At the outset the germanium used is of a high order of purity and it may contain in mixture or in alloy form a small amount of doping constituents and predominantly of a doping constituent such as to form an N-type or a P-type semiconductor. It appears probable that slight amounts of both donor and acceptor impurities are inherently present in the germanium used (although below spectroscopically detected amounts) apart from the doping constituent deliberately added.
As shown in Figs. 2, 3, and 4 a barrier of the opposite type of semiconductor can be formed in a crystal of a given type of semiconductor by the abrupt withdrawal of the growing crystal from the surface of the melt and, after a pause, reimmersion of that growing crystal. The crystal should remain suspended until the molten germanium at its bottom face has become solidified. Purely as a matter of illustration the germanium when withdrawn should be raised from the surface of the melt by no more than and, for a growing crystal of /8 diameter in a flowing helium atmosphere, no more than 5 seconds are required for solidification of the molten germanium at the bottom of the growing crystal to be completed, after which the crystal can again be brought into contact with the germanium melt and further growing of the crystal can be resumed.
In Fig. 3 the surface of the growing crystal 30 that has just been withdrawn from the melt 28 is designated lrtla. This is molten initially and solidifies rather rapidly in the ga atmosphere of the furnace. Zone 30b in Fig. 4
represents the physical appearance of the crystal that has been grown as in Fig. 2, broken as in Fig. 3, and where renewed crystal growth has taken place. The transverse dimension of the approximately cylindrical crystal 3% may be of the order of a as" or it can be much smaller or larger; and the region where the irregular appearance 30b is noticed may be about measured along the crystal axis. Irrespective of the axial extent of this break in the crystal growth, the layer of a contrasting type of semiconductor that is formed in the crystal produced may be no more than a thousandth of an inch or possibly as high as five thousandths of an inch, depending upon all conditions connected with the melt, the interruption of crystal growth, and the re-dipping. The junction of the grown crystal 30 with the seed 24 shows a continuity of the crystalline structure as evidenced by visual examination after etching the surface with a ferric chloride hydrochloric acid etch; and this continuous crystalline structure is evident despite the irregularity of contour at zone 30b, in most junctions formed.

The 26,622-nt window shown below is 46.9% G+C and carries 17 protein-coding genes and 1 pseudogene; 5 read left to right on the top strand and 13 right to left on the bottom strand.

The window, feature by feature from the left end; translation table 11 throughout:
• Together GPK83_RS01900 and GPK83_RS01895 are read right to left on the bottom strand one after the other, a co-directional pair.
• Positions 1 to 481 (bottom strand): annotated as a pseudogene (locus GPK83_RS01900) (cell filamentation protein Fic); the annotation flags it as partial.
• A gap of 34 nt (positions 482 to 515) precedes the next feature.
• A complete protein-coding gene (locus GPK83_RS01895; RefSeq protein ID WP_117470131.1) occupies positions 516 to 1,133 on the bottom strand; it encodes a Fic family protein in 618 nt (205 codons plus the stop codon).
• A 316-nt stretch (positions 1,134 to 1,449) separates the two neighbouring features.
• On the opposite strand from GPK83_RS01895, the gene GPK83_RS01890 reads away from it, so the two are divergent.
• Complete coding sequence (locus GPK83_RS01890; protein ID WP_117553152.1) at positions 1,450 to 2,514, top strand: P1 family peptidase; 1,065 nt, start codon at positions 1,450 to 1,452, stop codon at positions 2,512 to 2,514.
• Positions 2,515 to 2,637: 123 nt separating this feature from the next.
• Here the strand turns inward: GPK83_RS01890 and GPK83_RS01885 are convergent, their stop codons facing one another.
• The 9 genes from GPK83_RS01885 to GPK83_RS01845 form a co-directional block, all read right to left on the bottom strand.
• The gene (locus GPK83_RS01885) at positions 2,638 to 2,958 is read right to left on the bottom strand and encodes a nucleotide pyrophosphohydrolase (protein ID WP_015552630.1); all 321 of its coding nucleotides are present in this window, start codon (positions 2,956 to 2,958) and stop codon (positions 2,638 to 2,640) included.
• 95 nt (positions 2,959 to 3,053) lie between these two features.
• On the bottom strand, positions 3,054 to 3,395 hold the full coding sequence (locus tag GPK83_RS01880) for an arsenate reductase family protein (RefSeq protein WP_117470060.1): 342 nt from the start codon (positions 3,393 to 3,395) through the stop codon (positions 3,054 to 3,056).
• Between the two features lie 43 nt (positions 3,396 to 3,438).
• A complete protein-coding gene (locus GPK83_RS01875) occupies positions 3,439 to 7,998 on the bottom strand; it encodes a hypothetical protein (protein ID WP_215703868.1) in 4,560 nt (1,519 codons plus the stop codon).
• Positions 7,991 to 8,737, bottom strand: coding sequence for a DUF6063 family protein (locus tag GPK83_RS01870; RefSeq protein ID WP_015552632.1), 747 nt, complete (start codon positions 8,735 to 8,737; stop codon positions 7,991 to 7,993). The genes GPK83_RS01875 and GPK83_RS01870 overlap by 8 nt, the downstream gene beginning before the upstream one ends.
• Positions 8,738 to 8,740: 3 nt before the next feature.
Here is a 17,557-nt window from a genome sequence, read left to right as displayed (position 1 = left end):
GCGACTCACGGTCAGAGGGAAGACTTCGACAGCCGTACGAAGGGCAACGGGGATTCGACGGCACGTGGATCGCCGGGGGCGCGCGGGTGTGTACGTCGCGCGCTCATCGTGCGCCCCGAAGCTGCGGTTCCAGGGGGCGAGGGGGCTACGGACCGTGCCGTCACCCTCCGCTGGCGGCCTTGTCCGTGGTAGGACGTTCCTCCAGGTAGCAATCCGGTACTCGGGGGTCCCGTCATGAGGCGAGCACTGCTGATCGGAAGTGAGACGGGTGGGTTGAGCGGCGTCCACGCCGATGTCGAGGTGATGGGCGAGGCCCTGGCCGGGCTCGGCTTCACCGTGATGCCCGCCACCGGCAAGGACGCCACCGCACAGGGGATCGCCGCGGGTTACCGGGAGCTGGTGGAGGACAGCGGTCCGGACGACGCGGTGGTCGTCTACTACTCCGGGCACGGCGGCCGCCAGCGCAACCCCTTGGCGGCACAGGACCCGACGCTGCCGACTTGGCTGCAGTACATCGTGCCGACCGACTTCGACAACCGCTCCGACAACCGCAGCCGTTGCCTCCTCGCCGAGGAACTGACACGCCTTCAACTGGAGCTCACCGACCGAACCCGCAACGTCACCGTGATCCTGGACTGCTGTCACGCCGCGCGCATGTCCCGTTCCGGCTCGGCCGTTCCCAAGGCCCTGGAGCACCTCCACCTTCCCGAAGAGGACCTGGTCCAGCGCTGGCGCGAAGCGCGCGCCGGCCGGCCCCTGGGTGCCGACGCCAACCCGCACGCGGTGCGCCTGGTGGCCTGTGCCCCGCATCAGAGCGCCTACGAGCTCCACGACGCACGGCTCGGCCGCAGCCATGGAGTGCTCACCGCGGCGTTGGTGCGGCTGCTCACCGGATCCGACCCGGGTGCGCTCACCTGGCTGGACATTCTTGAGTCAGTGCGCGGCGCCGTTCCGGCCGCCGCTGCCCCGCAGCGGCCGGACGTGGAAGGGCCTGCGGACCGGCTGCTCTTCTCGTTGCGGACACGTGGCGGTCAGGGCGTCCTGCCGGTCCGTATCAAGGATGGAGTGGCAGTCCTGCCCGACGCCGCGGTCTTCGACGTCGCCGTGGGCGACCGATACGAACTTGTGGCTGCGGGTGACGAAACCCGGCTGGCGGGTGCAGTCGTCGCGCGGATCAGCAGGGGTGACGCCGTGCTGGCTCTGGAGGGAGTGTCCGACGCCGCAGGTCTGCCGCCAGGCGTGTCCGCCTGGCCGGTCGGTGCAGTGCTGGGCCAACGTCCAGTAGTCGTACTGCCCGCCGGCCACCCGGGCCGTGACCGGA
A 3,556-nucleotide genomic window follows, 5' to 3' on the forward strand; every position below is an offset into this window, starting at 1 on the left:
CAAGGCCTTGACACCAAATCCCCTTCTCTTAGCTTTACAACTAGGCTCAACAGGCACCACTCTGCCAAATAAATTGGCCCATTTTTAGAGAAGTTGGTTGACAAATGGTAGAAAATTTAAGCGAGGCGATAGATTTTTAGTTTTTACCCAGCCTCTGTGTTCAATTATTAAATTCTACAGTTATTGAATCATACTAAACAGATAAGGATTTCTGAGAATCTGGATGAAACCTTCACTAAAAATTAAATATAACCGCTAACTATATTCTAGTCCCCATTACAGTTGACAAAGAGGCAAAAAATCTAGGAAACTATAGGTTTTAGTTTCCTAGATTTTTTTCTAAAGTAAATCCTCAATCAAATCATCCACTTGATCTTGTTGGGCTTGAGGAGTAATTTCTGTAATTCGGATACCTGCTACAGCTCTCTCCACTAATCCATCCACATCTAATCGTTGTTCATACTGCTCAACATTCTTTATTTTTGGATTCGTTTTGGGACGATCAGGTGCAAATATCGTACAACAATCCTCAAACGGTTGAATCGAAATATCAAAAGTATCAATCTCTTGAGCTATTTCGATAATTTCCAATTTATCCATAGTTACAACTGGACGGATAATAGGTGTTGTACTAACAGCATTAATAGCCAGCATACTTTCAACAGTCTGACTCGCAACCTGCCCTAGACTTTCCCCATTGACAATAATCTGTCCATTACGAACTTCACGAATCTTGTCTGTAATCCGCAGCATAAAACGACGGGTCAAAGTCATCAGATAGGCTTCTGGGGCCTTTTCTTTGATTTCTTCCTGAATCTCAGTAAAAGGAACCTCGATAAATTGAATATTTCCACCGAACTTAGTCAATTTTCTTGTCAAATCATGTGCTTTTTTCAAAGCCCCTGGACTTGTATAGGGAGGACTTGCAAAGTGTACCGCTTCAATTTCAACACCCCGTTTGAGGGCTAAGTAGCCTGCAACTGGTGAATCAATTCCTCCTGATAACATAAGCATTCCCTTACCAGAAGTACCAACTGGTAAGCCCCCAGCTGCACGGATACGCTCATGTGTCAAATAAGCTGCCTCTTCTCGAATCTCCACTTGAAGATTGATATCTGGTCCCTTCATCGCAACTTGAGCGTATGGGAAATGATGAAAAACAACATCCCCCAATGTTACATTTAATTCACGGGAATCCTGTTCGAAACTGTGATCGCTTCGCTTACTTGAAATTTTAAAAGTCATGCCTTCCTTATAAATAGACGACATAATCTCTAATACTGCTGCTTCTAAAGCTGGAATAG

It is possible to so cool the crystal after raising it from the melt, and to dip it and promptly start raising it in resumed crystal growing, that the germanium of the melt merely adheres to the dipped crystal. It is also possible to immerse the end of the re-dipped crystal too deep and-for too long a time, so as to obliterate the junction entirely. However, it is possible by adjusting the technique properly to obtain an integral continuity of crystal growth with a distinctive barrier layer of a contrasting semiconductor type in a large crystal of the opposite semiconductor type. This is the desired result. The technique of interrupting the growth of the crystal by removing it to a spaced position above the melt and again dipping it can be repeated so as to provide a sequence of thin contrasting layers extending all the way across the crystal being grown at spaced positions along its axis.
In forming semiconductor translators a crystal such as that shown in Fig. 4 is sub-divided by a transverse cut above and below zone 3% and thereafter by perpendicular families of cuts through the slice so formed. Before sub-dividing the slice, its opposite faces are advantageously electroplated as with copper to provide ohmic terminal connections. This provides individual semiconductor translator elements with two ohmic contacts 40 and 42 at the ends of the element and a third ohmic contact 44 is made to the interposed contrasting layer. It is desirable to polish and etch the lateral surfaces for removing foreign material and deformed mechanically worked parts of the crystal in the barrier region, and to facilitate establishing contact 44 properly. Portions 30' (Fig. may be of N-type and in that event portion 30b is of P-type germanium; and on the other hand, if the melt is predominantly of such character as to produce P-type portions 30' then portion 39b is of N-type semiconductor.
The portion 30b can be located simply by probing. One effective way of doing this is to rest the etched crystal against a metal base extending from terminal 40 to terminal 42 and to connect one of the terminals 44 or 42 to a galvanometer circuit with the opposite terminal of the galvanometer circuit constituted of a soldering iron suitably heated, having a sharp contact point at its end. At the instant that the probe touches the semiconductor on a lateral face the galvanometer will kick. The direction that it kicks, whether positive or negative, is an indication of the semiconductor in that immediate region, regardless of how thick or thin. Other probing t ch iques are well known to those skilled in the art.
Another way of locating the layer is by selective etching with an acetic acid, hydrofluoric acid, nitric acid etching solution containing bromine.
After the portion 30b has been located, contact 44 is established that should ideally be ohmic. Phosphor bronze is desirable for this purpose, the connection of the phosphor bronze wire to the layer becoming efitective after brief operation and/or electrical pulsing if it is not actually suitable at the outset. The dimensions of the abutting end of contact 44 against layer 39b are fixed by the thickness of the layer formed and the contact 44. will naturally be of a very sharp-ended wire where the layer is no more than a thousandth of an inch. Several contacts may be made about the circumference of layer 3% which contacts should be interconnected, but for most purposes a single connection is suitable. Any suitable mechanical support may be used to hold contact 44 in position.